A few months ago, Bo Ky was closed by the DOH. Some people get scared when things like that happen. Me, I pretty much accept it’s part of the restaurant game. Restaurants screw up, they clean up their act (literally), and then they open again. Dwell on the details too much and you’ll never be able to eat out again.
Other people get mad at the DOH. I’m guilty of that too. I get annoyed when I’m denied food, but sometimes Big Brother means well. For example, before Bo Ky closed, there were signs all was not right. I remember on one visit before they closed, the Curry Chicken with Flat Noodles that I loved so much and wrote about two years ago tasted off. The chicken didn’t taste fresh and the soup was incredibly salty. Another time I was filled with dread throughout the meal because my waitress was obviously sick. By the way, one of Bo Ky’s citations was “food worker prepares food or handles utensil when ill with a disease transmissible by food, or have exposed infected cut or burn on hand.” Yikes! But again, you can’t dwell on these things too much. You just hope when the restaurant reopens, most of the problems will have been fixed.
Since Bo Ky opened again (they were closed for a week and recently received a B), I’ve been back several times (including today for lunch) and on the surface everything seems to be back up to speed. Today I got the Combination Rice Noodle ($5.50), which is a noodle soup with an assortment of offal and seafood. For the choice of noodles, I usually ask for flat noodles, but last time the silver needle noodles were also good. The short noodles with tapered ends have more bounce to the bite, so if you’re in the mood for more chew instead of soft slippery flat sheets that slide down your throat, they’re worth getting. As for the offal, if you like offal, you’ll like this soup. I don’t see the Combination Rice Noodle soup making converts out of the offal-shy. It is what it is, a bowl of chewy rubbery innards packed with lots of irony flavor, some pieces more gamy tasting than others. Even the few pieces of seafood in the soup taste of offal too, so again, you must like offal to like this noodle soup. I personally like the Combination because it comes with a lot of liver. I love liver. Dipped in some of the chili vinaigrette available on the table for a little acid and a little heat it’s even better. The chili vinaigrette is similar to Vietnamese nuoc cham, but less sweet and with lots of chopped spicy red peppers. Also good is their thick chili oil with peanuts which tastes of fermented shrimp. A few spoonfuls usually find their way into all of the bowls of noodles I order.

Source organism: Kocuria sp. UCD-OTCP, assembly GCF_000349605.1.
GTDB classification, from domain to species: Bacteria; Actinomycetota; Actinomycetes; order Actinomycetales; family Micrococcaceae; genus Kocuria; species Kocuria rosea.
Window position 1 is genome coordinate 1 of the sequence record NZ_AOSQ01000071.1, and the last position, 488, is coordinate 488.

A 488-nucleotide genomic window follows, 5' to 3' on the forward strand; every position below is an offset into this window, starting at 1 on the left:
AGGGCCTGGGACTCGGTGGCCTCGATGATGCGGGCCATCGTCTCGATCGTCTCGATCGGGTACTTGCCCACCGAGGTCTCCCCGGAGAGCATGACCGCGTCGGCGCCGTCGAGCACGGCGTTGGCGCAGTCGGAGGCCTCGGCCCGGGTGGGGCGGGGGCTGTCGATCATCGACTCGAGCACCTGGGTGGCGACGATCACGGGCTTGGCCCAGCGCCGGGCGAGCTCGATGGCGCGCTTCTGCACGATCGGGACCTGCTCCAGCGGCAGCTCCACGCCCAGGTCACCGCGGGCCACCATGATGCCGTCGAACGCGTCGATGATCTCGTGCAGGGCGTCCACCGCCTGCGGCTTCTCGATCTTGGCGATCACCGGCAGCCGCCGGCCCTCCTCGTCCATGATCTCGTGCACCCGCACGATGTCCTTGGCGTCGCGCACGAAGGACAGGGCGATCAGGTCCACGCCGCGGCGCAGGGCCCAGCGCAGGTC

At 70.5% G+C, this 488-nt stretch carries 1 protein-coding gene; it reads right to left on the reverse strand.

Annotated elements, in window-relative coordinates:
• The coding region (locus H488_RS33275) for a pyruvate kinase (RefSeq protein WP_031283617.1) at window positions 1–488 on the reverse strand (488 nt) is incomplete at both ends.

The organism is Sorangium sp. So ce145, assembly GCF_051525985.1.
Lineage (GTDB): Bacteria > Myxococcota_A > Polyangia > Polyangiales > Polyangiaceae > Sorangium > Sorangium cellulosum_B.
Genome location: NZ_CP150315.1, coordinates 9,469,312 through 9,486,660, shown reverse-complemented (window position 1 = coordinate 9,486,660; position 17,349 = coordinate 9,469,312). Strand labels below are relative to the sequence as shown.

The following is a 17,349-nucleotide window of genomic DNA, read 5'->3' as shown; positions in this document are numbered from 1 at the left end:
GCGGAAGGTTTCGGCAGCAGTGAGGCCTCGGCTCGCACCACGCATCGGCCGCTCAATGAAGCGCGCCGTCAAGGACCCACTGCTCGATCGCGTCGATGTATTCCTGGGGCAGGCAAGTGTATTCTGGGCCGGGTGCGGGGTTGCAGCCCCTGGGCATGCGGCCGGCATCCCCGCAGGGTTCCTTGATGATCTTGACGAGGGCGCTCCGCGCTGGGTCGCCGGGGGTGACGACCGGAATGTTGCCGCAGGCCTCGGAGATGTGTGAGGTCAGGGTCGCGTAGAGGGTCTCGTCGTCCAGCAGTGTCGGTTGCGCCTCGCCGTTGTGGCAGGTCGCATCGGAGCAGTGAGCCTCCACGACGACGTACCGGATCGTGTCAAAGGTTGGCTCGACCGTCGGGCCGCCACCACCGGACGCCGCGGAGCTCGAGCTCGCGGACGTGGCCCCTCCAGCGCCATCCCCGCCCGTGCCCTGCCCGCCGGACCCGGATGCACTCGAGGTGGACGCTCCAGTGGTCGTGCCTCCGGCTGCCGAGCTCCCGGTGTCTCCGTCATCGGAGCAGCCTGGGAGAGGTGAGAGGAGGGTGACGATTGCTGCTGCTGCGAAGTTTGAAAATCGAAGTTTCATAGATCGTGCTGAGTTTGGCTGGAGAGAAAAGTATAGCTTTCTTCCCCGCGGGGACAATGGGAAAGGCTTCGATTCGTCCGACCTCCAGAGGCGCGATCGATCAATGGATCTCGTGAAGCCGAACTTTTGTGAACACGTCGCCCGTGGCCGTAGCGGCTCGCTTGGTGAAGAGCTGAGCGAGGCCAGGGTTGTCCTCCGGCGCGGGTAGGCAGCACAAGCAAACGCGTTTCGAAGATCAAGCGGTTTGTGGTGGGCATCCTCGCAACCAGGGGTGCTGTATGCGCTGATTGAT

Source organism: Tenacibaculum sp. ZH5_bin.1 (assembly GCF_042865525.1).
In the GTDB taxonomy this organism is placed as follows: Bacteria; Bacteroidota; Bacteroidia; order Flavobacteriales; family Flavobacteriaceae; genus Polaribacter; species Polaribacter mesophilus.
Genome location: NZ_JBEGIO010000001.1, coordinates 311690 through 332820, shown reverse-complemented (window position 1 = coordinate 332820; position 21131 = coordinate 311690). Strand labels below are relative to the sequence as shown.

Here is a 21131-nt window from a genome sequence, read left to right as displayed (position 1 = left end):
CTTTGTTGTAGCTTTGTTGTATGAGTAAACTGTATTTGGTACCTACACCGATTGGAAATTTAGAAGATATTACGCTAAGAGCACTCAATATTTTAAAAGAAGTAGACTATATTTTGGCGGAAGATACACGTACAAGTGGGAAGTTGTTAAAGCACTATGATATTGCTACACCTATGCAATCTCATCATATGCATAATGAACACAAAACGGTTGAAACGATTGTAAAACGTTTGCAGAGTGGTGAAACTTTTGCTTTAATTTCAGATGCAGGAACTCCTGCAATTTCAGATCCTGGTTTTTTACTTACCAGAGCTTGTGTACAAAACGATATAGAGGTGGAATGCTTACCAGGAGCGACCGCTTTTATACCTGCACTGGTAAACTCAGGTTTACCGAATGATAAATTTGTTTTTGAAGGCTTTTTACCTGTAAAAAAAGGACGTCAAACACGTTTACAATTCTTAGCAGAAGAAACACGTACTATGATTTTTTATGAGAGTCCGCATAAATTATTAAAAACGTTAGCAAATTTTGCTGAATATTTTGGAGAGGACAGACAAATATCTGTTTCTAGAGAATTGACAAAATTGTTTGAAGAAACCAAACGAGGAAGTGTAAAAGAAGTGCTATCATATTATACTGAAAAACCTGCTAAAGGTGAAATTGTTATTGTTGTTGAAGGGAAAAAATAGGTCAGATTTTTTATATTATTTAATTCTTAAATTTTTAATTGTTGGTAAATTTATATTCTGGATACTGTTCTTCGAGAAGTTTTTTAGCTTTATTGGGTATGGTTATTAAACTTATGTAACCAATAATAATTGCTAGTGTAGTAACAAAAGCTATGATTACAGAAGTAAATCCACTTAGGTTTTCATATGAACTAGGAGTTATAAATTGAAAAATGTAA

As for the Curry Chicken Noodle Soup, I actually haven’t had it since the last time it wasn’t so great. Not because it was horrible, but these days when I go to Bo Ky in the mood for a fine feathered friend, I order the Country-Style Duck ($4.75/quarter; pictured at top). Unlike roast Cantonese duck, the Country-Style Duck or lo soi duck is braised in a master stock made of soy sauce and various spices, including cloves and star anise. I’ve read online a lot of people call this duck “old water duck,” but according to Taiwai (my coworker and authority on Chinese food), this is completely wrong. The Chinese character for lo isn’t the same character for “old” but for “submerged,” in reference to the braising of the duck. Technicalities, but just wanted to put it out there since people keep referring to the duck as “old water duck.” Braised duck is probably a more apt and definitely more appealing translation.
In any case, since the duck is braised, the skin isn’t crisp but it is very flavorful and the meat is wonderfully moist and tender. The duck is served with slices of pickled daikon and a light chili vinaigrette for dipping (it’s a less spicy variant of the chili vinaigrette found at the table). For Korean readers or for those in the know, the daikon is practically identical to the pickled daikon in Korean cuisine that is eaten with samgyupsal (삼겹살, grilled fresh pork belly). It serves the same purpose here, to cut the richness of the blubbery skin, delicious but indeed fatty skin. It goes well together, that and the tangy vinaigrette which adds some more needed sharpness.
The duck, alongside a bowl of noodles, is the perfect lunch. One that I probably have a little too often, but why not? Bo Ky is open for business. For how long? Let’s not think about it.
80 Bayard Street (b/n Mulberry & Mott St; map)
NY, NY 10013